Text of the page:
h/t Jo Nova; In the wake of Britain’s recent catastrophic wind drought, the Boris Johnson administration appears set to embrace nuclear power as their main strategy for achieving net zero.
U.K. Net Zero Emission Plan to Focus on Nuclear Power, FT Says
By Sherry Su 16 October 2021, 20:35 GMT+10
Business Secretary Kwasi Kwarteng is to unveil an overarching “Net Zero Strategy” paper as soon as Monday, along with a “Heat and Building Strategy” and a Treasury assessment of the cost of reaching the 2050 goal, the report said.
The main strategy will have a heavy focus on Britain’s nuclear power program. Prime Minister Boris Johnson was expected to give the go-ahead to the documents on Friday, according to the report.
The creation of a “regulated asset base” model will be key to delivering future large atomic-power stations. Under the plan, households will be charged for the cost of a plant via an energy levy long before it begins generating electricity, the report said.
…Read more: https://www.bloomberg.com/news/articles/2021-10-16/u-k-net-zero-emission-plan-to-focus-on-nuclear-power-ft-says
A pivot to nuclear power is marginally less insane than a 50 degree north nation trying to stay warm in winter using solar power, but the new proposal still sounds very expensive.
The “regulated asset base” prepayment for new nuclear plants will drive up the cost of energy for Britons who are already reeling from having to pay for the British Government’s energy market tinkering.
In addition, a commitment to future nuclear power does nothing to solve Britain’s current energy woes. A new generator which is planned to come online in 15 years or whatever does not help keep the lights and heating on today.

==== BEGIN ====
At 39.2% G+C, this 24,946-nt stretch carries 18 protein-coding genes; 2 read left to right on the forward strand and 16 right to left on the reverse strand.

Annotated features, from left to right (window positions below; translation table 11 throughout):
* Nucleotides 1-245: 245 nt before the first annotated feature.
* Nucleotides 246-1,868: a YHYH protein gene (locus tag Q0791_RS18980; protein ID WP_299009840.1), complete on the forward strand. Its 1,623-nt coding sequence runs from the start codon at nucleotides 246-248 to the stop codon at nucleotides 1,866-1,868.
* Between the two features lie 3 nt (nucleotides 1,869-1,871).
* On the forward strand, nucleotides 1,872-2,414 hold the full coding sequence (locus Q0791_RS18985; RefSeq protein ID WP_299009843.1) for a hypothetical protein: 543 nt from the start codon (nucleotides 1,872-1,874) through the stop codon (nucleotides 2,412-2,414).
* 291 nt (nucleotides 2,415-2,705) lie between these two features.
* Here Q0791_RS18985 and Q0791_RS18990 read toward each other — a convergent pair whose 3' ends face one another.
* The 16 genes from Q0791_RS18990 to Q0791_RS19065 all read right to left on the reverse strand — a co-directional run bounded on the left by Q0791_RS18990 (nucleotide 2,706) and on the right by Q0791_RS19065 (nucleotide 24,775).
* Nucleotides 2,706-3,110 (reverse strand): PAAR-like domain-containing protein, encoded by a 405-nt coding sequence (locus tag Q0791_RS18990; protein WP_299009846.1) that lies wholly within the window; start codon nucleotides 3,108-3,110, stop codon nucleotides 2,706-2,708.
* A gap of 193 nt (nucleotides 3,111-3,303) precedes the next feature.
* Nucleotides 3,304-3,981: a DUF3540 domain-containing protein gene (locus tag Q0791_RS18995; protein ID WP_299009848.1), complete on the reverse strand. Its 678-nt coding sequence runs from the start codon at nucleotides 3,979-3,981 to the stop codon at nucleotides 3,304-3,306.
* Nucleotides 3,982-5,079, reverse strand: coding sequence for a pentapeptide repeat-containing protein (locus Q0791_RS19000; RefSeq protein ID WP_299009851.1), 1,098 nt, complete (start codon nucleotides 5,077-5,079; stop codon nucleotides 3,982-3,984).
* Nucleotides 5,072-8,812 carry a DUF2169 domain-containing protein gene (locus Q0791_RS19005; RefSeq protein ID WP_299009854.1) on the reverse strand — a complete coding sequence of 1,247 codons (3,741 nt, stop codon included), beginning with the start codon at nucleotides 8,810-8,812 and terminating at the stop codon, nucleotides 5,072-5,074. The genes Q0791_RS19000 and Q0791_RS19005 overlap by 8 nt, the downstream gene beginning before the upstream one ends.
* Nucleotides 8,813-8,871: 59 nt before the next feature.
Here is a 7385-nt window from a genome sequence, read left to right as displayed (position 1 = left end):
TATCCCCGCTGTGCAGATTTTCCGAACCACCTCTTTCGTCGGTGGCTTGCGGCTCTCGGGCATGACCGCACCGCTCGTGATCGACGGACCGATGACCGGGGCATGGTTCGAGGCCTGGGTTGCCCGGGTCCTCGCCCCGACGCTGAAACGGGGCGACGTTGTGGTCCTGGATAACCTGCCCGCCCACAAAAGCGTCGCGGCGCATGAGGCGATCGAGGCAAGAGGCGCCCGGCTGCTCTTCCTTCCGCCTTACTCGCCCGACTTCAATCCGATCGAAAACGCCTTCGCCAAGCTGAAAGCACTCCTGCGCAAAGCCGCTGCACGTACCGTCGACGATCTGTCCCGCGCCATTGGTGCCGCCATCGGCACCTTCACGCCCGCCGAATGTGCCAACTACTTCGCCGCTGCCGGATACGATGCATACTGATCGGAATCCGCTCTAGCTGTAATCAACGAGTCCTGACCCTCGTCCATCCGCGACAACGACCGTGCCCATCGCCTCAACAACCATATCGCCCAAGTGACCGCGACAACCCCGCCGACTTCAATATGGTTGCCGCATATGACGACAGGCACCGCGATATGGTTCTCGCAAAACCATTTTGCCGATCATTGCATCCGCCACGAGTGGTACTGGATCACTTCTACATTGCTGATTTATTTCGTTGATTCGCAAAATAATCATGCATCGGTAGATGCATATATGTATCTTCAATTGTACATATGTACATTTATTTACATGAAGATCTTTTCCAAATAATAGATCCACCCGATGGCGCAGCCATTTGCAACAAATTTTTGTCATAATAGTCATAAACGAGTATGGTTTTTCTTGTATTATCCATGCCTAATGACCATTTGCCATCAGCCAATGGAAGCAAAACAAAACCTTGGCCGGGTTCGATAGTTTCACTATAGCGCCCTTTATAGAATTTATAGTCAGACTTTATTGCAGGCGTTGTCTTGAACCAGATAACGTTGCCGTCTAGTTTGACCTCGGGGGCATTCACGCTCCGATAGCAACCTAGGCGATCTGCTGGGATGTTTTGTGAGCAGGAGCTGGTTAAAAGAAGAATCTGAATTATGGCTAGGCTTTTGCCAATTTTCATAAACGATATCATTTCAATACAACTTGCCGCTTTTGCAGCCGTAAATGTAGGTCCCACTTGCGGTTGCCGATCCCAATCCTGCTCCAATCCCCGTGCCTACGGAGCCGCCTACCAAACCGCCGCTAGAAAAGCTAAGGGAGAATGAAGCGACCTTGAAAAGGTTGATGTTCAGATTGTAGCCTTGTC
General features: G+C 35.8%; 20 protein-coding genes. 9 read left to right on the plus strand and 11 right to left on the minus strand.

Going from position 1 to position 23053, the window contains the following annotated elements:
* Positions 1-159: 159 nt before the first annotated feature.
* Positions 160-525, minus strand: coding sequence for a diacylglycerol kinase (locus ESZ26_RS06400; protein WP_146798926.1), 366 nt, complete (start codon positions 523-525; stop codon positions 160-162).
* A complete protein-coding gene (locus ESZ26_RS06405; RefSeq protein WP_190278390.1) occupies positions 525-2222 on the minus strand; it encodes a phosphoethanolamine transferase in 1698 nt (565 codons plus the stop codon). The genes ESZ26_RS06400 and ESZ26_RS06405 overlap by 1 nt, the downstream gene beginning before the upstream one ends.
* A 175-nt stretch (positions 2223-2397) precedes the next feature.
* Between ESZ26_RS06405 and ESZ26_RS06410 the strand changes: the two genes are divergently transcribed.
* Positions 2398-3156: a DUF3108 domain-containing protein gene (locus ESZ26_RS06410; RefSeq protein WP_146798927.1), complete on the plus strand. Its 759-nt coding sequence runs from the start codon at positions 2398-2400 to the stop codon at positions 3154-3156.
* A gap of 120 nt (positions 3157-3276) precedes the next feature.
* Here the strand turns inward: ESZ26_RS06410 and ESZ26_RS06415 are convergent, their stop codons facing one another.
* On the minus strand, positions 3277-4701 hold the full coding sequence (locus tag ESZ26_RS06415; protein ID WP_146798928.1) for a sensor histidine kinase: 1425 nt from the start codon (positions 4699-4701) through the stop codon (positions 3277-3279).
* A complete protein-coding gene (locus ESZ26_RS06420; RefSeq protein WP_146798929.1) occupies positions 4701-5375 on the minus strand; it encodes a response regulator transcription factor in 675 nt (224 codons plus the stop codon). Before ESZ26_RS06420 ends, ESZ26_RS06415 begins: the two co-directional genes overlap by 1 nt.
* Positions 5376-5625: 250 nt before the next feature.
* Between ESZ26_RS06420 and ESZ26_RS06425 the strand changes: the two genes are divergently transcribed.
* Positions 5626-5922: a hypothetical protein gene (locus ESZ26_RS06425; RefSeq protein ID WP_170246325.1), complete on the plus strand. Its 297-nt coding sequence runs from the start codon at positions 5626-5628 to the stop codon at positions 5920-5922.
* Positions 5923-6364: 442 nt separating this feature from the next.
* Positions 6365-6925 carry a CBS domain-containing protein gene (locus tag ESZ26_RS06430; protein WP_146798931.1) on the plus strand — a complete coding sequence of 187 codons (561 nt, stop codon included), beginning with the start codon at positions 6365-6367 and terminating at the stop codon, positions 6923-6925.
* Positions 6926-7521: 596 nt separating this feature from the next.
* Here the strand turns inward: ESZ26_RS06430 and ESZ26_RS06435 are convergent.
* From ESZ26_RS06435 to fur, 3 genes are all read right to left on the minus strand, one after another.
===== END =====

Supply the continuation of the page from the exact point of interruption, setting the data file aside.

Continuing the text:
When France transitioned to affordable nuclear power in the 1970s, there was bipartisan support for the move. Continued reliance on oil and fossil fuel was seen as a major national security risk. The mass produced nuclear plants were deployed with minimal red tape, and have continued supplying France with affordable, reliable nuclear power ever since.
But a similar will to act decisively does not yet appear to exist in Britain.
It is the rush, the government attempts to impose energy policy, which I believe is making everything so expensive. Nobody will invest in nuclear in Britain without government financial support, because the political risk is too great. Building nuclear plants is affordable, until you add the red tape and the risk the next administration might shut you down.
The best thing the Boris Johnson administration could do, in my opinion, is to lay off the power sector, stop funnelling ordinary people’s utility bill cash to special interest groups through sweetheart deals and guaranteed purchase contracts, and allow the free market to restore reliability and affordability to Britain’s energy network.
Right now Britain’s energy market is a mess, everyone has their hand out. All of these demands for special consideration to achieve non-commercial government energy policy objectives are being subsidised by ordinary people, who are suffering unprecedented energy bills and fuel poverty.
BoJo’s administration has got to stop tinkering, they have to stop trying to kid themselves that they can somehow outsmart the smooth operators who run Britain’s energy industry, the smart boys who are doing very well out of this shambles, at the expense of the British People.